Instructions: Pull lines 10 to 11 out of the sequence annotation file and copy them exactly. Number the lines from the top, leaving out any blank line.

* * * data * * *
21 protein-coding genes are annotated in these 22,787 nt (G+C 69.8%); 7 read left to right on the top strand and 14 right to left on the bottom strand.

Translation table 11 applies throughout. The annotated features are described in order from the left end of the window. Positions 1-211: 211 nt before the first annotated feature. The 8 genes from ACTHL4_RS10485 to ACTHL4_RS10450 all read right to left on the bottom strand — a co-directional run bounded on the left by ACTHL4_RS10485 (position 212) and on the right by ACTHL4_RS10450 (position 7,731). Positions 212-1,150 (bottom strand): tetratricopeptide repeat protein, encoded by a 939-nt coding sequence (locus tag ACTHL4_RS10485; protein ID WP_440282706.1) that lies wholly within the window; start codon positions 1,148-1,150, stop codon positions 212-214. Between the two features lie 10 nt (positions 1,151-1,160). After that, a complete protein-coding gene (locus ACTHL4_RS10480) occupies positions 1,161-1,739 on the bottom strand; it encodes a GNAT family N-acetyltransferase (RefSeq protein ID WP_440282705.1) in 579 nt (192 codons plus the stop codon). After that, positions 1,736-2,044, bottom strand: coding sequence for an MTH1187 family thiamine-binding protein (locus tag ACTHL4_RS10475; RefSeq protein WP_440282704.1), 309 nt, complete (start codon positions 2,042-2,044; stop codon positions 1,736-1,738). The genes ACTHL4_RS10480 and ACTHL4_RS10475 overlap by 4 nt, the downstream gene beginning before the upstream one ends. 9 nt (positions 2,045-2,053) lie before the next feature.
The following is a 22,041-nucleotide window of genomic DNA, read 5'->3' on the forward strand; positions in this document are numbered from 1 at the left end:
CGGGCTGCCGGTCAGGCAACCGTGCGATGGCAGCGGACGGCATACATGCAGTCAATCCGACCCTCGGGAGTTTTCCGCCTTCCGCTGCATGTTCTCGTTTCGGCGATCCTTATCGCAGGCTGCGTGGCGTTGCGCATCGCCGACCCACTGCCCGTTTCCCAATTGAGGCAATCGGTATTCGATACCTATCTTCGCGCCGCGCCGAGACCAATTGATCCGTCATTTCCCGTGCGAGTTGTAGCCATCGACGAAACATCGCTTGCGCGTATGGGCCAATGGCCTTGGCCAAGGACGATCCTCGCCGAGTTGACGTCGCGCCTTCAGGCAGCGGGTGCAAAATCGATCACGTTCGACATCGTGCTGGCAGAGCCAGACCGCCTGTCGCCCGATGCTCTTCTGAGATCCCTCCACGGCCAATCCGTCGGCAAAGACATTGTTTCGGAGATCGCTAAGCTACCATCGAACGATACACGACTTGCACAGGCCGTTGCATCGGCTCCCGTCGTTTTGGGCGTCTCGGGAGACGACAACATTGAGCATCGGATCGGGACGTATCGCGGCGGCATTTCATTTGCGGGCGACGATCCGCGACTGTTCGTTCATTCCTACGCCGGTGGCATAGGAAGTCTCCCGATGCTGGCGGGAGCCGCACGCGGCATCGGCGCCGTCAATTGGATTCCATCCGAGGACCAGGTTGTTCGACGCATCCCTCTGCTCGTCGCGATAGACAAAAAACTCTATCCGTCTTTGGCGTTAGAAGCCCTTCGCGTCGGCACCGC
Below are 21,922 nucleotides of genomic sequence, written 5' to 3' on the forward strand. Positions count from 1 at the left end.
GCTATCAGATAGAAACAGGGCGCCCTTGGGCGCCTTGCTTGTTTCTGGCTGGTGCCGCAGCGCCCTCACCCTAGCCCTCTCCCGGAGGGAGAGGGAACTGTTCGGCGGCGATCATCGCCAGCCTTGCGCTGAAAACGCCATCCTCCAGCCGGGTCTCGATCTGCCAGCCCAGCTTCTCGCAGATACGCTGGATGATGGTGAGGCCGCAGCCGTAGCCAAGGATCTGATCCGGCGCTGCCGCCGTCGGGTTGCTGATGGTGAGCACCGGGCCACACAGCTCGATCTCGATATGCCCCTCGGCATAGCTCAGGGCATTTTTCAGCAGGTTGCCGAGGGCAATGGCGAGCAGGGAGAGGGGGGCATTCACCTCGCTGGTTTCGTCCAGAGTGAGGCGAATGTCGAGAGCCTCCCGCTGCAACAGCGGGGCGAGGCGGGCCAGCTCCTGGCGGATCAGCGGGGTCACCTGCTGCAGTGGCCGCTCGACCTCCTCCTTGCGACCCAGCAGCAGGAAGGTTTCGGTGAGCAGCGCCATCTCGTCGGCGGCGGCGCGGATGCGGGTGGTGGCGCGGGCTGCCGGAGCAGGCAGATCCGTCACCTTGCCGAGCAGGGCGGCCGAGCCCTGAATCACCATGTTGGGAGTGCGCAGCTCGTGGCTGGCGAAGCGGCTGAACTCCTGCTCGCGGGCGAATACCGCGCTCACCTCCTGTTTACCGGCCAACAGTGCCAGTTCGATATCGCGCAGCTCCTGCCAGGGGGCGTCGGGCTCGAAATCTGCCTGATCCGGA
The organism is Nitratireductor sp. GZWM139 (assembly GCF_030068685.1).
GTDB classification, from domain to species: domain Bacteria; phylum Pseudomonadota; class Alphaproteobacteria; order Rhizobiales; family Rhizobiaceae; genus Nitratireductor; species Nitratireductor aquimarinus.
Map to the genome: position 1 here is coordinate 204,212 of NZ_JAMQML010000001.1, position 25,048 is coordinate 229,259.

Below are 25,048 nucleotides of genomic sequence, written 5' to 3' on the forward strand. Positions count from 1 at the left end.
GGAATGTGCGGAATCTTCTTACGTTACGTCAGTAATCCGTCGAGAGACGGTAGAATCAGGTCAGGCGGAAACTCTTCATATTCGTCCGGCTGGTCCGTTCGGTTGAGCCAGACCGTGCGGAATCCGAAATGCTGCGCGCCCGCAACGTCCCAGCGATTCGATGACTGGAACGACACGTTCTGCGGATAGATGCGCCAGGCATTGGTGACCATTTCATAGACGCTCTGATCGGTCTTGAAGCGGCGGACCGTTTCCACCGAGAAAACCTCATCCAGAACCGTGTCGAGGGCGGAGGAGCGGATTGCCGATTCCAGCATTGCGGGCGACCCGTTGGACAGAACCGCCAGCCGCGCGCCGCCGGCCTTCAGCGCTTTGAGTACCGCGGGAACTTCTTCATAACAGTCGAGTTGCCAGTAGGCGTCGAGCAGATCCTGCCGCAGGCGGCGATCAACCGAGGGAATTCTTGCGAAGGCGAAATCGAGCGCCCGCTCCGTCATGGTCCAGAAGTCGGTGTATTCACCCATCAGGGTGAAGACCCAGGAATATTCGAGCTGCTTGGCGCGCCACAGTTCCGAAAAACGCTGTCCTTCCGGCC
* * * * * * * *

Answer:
Below are 25,048 nucleotides of genomic sequence, written 5' to 3' on the forward strand. Positions count from 1 at the left end.
GGAATGTGCGGAATCTTCTTACGTTACGTCAGTAATCCGTCGAGAGACGGTAGAATCAGGTCAGGCGGAAACTCTTCATATTCGTCCGGCTGGTCCGTTCGGTTGAGCCAGACCGTGCGGAATCCGAAATGCTGCGCGCCCGCAACGTCCCAGCGATTCGATGACTGGAACGACACGTTCTGCGGATAGATGCGCCAGGCATTGGTGACCATTTCATAGACGCTCTGATCGGTCTTGAAGCGGCGGACCGTTTCCACCGAGAAAACCTCATCCAGAACCGTGTCGAGGGCGGAGGAGCGGATTGCCGATTCCAGCATTGCGGGCGACCCGTTGGACAGAACCGCCAGCCGCGCGCCGCCGGCCTTCAGCGCTTTGAGTACCGCGGGAACTTCTTCATAACAGTCGAGTTGCCAGTAGGCGTCGAGCAGATCCTGCCGCAGGCGGCGATCAACCGAGGGAATTCTTGCGAAGGCGAAATCGAGCGCCCGCTCCGTCATGGTCCAGAAGTCGGTGTATTCACCCATCAGGGTGAAGACCCAGGAATATTCGAGCTGCTTGGCGCGCCACAGTTCCGAAAAACGCTGTCCTTCCGGCC